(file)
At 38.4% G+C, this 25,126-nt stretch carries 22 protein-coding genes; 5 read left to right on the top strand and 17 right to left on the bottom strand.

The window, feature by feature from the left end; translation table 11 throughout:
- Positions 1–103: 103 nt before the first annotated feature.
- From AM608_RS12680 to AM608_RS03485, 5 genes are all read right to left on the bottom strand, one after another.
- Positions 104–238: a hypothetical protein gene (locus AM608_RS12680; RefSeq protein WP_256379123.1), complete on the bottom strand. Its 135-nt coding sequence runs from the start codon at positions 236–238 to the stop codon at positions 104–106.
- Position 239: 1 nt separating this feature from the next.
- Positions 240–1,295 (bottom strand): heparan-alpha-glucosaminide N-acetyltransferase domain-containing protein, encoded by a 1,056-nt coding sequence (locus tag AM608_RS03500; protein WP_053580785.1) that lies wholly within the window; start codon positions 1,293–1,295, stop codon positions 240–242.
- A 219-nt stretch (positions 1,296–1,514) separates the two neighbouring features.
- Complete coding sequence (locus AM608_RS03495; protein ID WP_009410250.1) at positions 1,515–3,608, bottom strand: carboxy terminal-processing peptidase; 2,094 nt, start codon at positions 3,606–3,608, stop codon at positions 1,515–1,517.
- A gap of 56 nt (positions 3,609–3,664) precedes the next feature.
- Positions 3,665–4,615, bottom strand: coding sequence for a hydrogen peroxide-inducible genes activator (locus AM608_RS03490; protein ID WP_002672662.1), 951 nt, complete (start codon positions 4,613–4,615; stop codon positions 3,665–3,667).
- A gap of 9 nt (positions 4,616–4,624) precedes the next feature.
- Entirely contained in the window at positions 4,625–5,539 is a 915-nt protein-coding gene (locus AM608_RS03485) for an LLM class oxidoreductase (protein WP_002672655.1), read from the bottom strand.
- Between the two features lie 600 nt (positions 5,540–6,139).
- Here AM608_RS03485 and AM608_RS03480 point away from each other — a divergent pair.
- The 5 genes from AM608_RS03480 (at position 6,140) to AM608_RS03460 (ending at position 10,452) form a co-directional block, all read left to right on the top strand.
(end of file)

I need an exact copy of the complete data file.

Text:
At 38.4% G+C, this 25,126-nt stretch carries 22 protein-coding genes; 5 read left to right on the top strand and 17 right to left on the bottom strand.

The window, feature by feature from the left end; translation table 11 throughout:
- Positions 1–103: 103 nt before the first annotated feature.
- From AM608_RS12680 to AM608_RS03485, 5 genes are all read right to left on the bottom strand, one after another.
- Positions 104–238: a hypothetical protein gene (locus AM608_RS12680; RefSeq protein WP_256379123.1), complete on the bottom strand. Its 135-nt coding sequence runs from the start codon at positions 236–238 to the stop codon at positions 104–106.
- Position 239: 1 nt separating this feature from the next.
- Positions 240–1,295 (bottom strand): heparan-alpha-glucosaminide N-acetyltransferase domain-containing protein, encoded by a 1,056-nt coding sequence (locus tag AM608_RS03500; protein WP_053580785.1) that lies wholly within the window; start codon positions 1,293–1,295, stop codon positions 240–242.
- A 219-nt stretch (positions 1,296–1,514) separates the two neighbouring features.
- Complete coding sequence (locus AM608_RS03495; protein ID WP_009410250.1) at positions 1,515–3,608, bottom strand: carboxy terminal-processing peptidase; 2,094 nt, start codon at positions 3,606–3,608, stop codon at positions 1,515–1,517.
- A gap of 56 nt (positions 3,609–3,664) precedes the next feature.
- Positions 3,665–4,615, bottom strand: coding sequence for a hydrogen peroxide-inducible genes activator (locus AM608_RS03490; protein ID WP_002672662.1), 951 nt, complete (start codon positions 4,613–4,615; stop codon positions 3,665–3,667).
- A gap of 9 nt (positions 4,616–4,624) precedes the next feature.
- Entirely contained in the window at positions 4,625–5,539 is a 915-nt protein-coding gene (locus AM608_RS03485) for an LLM class oxidoreductase (protein WP_002672655.1), read from the bottom strand.
- Between the two features lie 600 nt (positions 5,540–6,139).
- Here AM608_RS03485 and AM608_RS03480 point away from each other — a divergent pair.
- The 5 genes from AM608_RS03480 (at position 6,140) to AM608_RS03460 (ending at position 10,452) form a co-directional block, all read left to right on the top strand.